“(d) Mandatory restitution.—Notwithstanding sections 3663 or 3663A and in addition to any other civil or criminal penalties authorized by law, the court shall order restitution for any violation of subsection (b)(2). The scope and nature of such restitution shall be consistent with section 2327(b).

“(e) Affirmative Defense.—It shall be an affirmative defense to a charge of violating subsection (a), or subsection (b)(1) where the defendant proves, by a preponderance of the evidence, that the promotion or facilitation of prostitution is legal in the jurisdiction where the promotion or facilitation was targeted.”.

(b) Table of contents.—The table of contents for such chapter is amended by inserting after the item relating to section 2421 the following:

“2421A. Promotion or facilitation of prostitution and reckless disregard of sex trafficking.”.

SEC. 4. Ensuring ability to enforce federal and state criminal and civil law relating to sex trafficking.

(a) In General.—Section 230(e) of the Communications Act of 1934 (47 U.S.C. 230(e)) is amended by adding at the end the following:

“(5) NO EFFECT ON SEX TRAFFICKING LAW.—Nothing in this section (other than subsection (c)(2)(A)) shall be construed to impair or limit—

“(A) any claim in a civil action brought under section 1595 of title 18, United States Code, if the conduct underlying the claim constitutes a violation of section 1591 of that title;

“(B) any charge in a criminal prosecution brought under State law if the conduct underlying the charge would constitute a violation of section 1591 of title 18, United States Code; or

“(C) any charge in a criminal prosecution brought under State law if the conduct underlying the charge would constitute a violation of section 2421A of title 18, United States Code, and promotion or facilitation of prostitution is illegal in the jurisdiction where the defendant’s promotion or facilitation of prostitution was targeted.”.

(b) Effective date.—The amendments made by this section shall take effect on the date of the enactment of this Act, and the amendment made by subsection (a) shall apply regardless of whether the conduct alleged occurred, or is alleged to have occurred, before, on, or after such date of enactment.

SEC. 5. Ensuring Federal liability for publishing information designed to facilitate sex trafficking or otherwise facilitating sex trafficking.

Section 1591(e) of title 18, United States Code, is amended—

(1) by redesignating paragraphs (4) and (5) as paragraphs (5) and (6), respectively; and

(2) by inserting after paragraph (3) the following:

“(4) The term ‘participation in a venture’ means knowingly assisting, supporting, or facilitating a violation of subsection (a)(1).”.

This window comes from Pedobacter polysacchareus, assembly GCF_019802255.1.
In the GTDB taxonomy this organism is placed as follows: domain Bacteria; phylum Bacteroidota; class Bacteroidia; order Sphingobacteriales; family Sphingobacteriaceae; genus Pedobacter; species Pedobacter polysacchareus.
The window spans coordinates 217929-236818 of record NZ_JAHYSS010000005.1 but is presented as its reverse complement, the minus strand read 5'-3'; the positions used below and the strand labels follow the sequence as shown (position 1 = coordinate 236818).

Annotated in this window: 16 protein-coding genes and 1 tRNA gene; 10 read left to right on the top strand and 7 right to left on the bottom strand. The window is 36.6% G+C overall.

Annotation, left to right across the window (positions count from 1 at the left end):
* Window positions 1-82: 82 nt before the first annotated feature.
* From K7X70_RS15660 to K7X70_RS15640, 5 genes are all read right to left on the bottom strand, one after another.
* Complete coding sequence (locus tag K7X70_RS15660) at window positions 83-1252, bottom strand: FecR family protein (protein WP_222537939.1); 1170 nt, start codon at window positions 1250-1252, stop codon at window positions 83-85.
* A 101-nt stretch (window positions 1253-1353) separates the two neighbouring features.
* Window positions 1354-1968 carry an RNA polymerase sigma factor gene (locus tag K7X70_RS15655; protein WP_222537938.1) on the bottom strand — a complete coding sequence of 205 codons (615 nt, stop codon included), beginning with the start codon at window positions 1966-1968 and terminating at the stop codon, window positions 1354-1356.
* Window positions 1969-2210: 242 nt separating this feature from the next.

SEC. 6. Actions by State attorneys general.

(a) In general.—Section 1595 of title 18, United States Code, is amended by adding at the end the following:

“(d) In any case in which the attorney general of a State has reason to believe that an interest of the residents of that State has been or is threatened or adversely affected by any person who violates section 1591, the attorney general of the State, as parens patriae, may bring a civil action against such person on behalf of the residents of the State in an appropriate district court of the United States to obtain appropriate relief.”.

(b) Technical and conforming amendments.—Section 1595 of title 18, United States Code, is amended—

(1) in subsection (b)(1), by striking “this section” and inserting “subsection (a)”; and

(2) in subsection (c), in the matter preceding paragraph (1), by striking “this section” and inserting “subsection (a)”.

SEC. 7. Savings clause.

Nothing in this Act or the amendments made by this Act shall be construed to limit or preempt any civil action or criminal prosecution under Federal law or State law (including State statutory law and State common law) filed before or after the day before the date of enactment of this Act that was not limited or preempted by section 230 of the Communications Act of 1934 (47 U.S.C. 230), as such section was in effect on the day before the date of enactment of this Act.

SEC. 8. GAO Study.

On the date that is 3 years after the date of the enactment of this Act, the Comptroller General of the United States shall conduct a study and submit to the Committees on the Judiciary of the House of Representatives and of the Senate, the Committee on Homeland Security of the House of Representatives, and the Committee on Homeland Security and Governmental Affairs of the Senate, a report which includes the following:

(1) Information on each civil action brought pursuant to section 2421A(c) of title 18, United States Code, that resulted in an award of damages, including the amount claimed, the nature or description of the losses claimed to support the amount claimed, the losses proven, and the nature or description of the losses proven to support the amount awarded.

(2) Information on each civil action brought pursuant to section 2421A(c) of title 18, United States Code, that did not result in an award of damages, including—

(A) the amount claimed and the nature or description of the losses claimed to support the amount claimed; and

(B) whether the case was dismissed, and if the case was dismissed, information describing the reason for the dismissal.

(3) Information on each order of restitution entered pursuant to section 2421A(d) of title 18, United States Code, including—

(A) whether the defendant was a corporation or an individual;

(B) the amount requested by the Government and the justification for, and calculation of, the amount requested, if restitution was requested; and

(C) the amount ordered by the court and the justification for, and calculation of, the amount ordered.

(4) For each defendant convicted of violating section 2421A(b) of title 18, United States Code, that was not ordered to pay restitution—

(A) whether the defendant was a corporation or an individual;

(B) the amount requested by the Government, if restitution was requested; and

(C) information describing the reason that the court did not order restitution.

Attest:





Speaker of the House of Representatives.  

Attest:





Vice President of the United States and   
President of the Senate.